<string name=”e2ee_fail_to_send_retry_description”>Resend as chat</string>

<string name=”encryption_fallback_title”>Send unencrypted messages?</string>

<string name=”encryption_default_fallback_body”>”SMS/MMS texts aren’t end-to-end encrypted.\n\nTo send with end-to-end encryption, wait for improved data connection or send messages now as SMS/MMS.”</string>

<string name=”encryption_fallback_dialog_accept_button”>Send unencrypted</string>

<string name=”encryption_fallback_dialog_decline_button”>Wait</string>

<string name=”encryption_sent_fallback_body”>”SMS/MMS texts aren’t end-to-end encrypted.\n\nTo send with end-to-end encryption, wait until %1$s has data connection or send messages now as SMS/MMS.”</string>

Interestingly, it looks like Google Messages will also have extra protections in place for your end-to-end encrypted RCS messages. For example, you’ll be able to set whether other Android apps that have permission to see your messages can also see your encrypted messages. You’ll also be reminded that your messages are encrypted when sharing your location.

<string name=”etouffee_to_telephony_setting_title”>Let other apps access end-to-end encrypted messages</string>

<string name=”location_attachment_picker_send_encrypted_content_description”>Send end-to-end encrypted message with selected location %1$s</string>


Update 5/26: Our Dylan Roussel has dug deeper into the new dogfood build and managed to enable some aspects of Google Messages’ RCS encryption settings. While we’re not yet able to actually send or receive encrypted messages, the settings confirm some of what we already learned. Specifically, we can now see a global toggle that decides whether or not third-party apps can read your encrypted messages.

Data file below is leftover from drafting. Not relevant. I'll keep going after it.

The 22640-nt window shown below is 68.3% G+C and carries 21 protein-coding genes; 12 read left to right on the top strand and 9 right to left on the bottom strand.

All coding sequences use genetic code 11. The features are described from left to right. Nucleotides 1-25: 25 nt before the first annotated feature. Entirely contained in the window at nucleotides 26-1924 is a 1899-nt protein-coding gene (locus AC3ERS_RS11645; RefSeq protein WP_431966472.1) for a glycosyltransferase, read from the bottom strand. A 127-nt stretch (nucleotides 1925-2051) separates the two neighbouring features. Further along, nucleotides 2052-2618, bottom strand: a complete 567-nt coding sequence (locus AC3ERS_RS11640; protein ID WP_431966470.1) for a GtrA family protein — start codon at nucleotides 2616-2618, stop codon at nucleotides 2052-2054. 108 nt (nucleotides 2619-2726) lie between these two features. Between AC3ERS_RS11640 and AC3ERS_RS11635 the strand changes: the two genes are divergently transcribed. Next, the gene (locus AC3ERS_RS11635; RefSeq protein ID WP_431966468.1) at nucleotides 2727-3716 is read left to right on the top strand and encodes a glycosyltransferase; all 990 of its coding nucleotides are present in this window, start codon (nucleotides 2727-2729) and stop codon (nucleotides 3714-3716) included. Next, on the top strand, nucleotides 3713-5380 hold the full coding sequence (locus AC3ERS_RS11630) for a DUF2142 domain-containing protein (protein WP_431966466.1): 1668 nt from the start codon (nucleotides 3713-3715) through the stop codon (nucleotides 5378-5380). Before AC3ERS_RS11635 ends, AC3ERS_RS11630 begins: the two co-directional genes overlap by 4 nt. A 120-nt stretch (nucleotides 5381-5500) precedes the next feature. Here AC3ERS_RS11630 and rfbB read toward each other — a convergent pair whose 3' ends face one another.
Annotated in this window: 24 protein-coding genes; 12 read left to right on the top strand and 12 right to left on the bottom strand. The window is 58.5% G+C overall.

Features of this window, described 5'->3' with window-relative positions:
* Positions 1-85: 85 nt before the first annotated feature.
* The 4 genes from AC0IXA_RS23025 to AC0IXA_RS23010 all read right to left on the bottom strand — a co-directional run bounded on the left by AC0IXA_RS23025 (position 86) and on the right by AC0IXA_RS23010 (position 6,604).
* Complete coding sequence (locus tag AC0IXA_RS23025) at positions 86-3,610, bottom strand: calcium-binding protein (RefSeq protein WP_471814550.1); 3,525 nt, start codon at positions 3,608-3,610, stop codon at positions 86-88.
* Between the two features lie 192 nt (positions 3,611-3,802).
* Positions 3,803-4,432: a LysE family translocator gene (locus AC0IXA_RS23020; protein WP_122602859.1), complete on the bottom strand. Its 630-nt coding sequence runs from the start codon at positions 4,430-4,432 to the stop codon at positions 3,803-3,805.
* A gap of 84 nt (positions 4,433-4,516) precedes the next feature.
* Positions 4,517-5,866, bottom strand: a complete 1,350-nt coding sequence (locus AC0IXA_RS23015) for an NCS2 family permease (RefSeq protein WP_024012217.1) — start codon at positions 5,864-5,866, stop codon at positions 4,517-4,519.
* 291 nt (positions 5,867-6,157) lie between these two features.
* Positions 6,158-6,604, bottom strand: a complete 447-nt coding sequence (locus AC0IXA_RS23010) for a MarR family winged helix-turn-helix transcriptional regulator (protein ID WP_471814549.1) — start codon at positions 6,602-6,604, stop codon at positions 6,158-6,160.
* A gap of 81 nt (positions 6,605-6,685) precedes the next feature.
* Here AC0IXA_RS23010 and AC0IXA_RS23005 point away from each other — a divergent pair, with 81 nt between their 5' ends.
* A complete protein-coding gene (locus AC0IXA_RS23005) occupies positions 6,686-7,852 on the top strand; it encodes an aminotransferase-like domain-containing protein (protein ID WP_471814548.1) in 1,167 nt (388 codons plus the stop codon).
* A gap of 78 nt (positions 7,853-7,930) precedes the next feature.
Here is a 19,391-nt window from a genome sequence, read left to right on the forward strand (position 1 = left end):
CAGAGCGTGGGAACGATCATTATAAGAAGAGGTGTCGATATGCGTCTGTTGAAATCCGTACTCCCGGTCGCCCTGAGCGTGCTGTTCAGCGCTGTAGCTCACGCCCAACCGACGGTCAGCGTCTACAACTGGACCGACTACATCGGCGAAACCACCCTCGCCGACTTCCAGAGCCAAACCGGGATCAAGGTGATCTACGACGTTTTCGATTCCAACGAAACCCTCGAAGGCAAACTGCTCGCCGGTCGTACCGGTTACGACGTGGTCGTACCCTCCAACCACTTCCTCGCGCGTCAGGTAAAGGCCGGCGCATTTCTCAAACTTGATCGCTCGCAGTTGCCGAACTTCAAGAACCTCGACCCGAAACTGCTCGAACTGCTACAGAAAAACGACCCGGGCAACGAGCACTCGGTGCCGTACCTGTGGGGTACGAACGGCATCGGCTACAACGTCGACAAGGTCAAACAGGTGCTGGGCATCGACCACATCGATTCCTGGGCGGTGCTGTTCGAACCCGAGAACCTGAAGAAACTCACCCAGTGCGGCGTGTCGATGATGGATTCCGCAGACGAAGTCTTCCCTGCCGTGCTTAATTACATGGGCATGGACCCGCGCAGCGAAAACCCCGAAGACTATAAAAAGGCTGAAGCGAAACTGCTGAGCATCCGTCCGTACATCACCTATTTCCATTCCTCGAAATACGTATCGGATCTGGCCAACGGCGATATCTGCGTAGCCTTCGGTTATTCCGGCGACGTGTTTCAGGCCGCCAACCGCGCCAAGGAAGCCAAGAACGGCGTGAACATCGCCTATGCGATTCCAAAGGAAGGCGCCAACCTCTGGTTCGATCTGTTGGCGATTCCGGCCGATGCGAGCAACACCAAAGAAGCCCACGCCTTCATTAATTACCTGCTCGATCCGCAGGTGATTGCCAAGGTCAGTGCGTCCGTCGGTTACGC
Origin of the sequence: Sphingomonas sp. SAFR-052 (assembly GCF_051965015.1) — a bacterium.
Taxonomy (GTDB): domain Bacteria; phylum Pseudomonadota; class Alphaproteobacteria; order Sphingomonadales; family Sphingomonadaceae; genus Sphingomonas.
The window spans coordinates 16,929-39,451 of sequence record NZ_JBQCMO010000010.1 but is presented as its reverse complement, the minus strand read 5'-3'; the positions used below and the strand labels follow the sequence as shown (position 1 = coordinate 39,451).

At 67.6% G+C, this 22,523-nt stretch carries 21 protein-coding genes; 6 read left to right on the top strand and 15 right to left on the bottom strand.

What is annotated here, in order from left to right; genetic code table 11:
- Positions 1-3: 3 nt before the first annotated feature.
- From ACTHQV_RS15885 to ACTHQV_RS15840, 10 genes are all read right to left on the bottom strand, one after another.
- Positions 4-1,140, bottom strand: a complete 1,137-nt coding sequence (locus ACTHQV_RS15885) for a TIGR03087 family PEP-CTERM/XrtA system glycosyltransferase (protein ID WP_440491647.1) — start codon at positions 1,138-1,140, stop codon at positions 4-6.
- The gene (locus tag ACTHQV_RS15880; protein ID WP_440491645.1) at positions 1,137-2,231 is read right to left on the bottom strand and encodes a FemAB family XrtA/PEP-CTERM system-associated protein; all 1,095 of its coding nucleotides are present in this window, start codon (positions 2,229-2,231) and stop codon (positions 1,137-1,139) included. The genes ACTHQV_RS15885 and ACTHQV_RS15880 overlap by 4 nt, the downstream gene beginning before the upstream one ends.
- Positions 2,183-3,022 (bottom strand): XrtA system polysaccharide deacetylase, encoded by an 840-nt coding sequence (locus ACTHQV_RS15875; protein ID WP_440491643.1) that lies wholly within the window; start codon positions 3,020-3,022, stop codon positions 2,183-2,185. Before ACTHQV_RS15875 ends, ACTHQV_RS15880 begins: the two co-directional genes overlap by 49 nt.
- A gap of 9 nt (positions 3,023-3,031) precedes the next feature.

We’ve also found that encrypted messages may have a prefix added by the Google Messages app, currently configured to read, “This is an encrypted message.” For now, we’re not sure how this will be used, though it could be intended to only be seen if a message’s contents have not been decrypted.


As all of this is only just beginning to appear in a “dogfood” build of Google Messages, we still have a bit of waiting to do before end-to-end encryption arrives for RCS. That said, it’s clear Google wants RCS to be a legitimate competitor to iMessage, matching it both in features like message reactions for the everyday user and ones like encryption for the more security conscious.

Dylan Roussel contributed to this article

More on Google Messages:

FTC: We use income earning auto affiliate links. More.


Check out 9to5Google on YouTube for more news:

You’re reading 9to5Google — experts who break news about Google and its surrounding ecosystem, day after day. Be sure to check out our homepage for all the latest news, and follow 9to5Google on Twitter, Facebook, and LinkedIn to stay in the loop. Don’t know where to start? Check out our exclusive stories, reviews, how-tos, and subscribe to our YouTube channel

About the Author

Kyle Bradshaw's favorite gear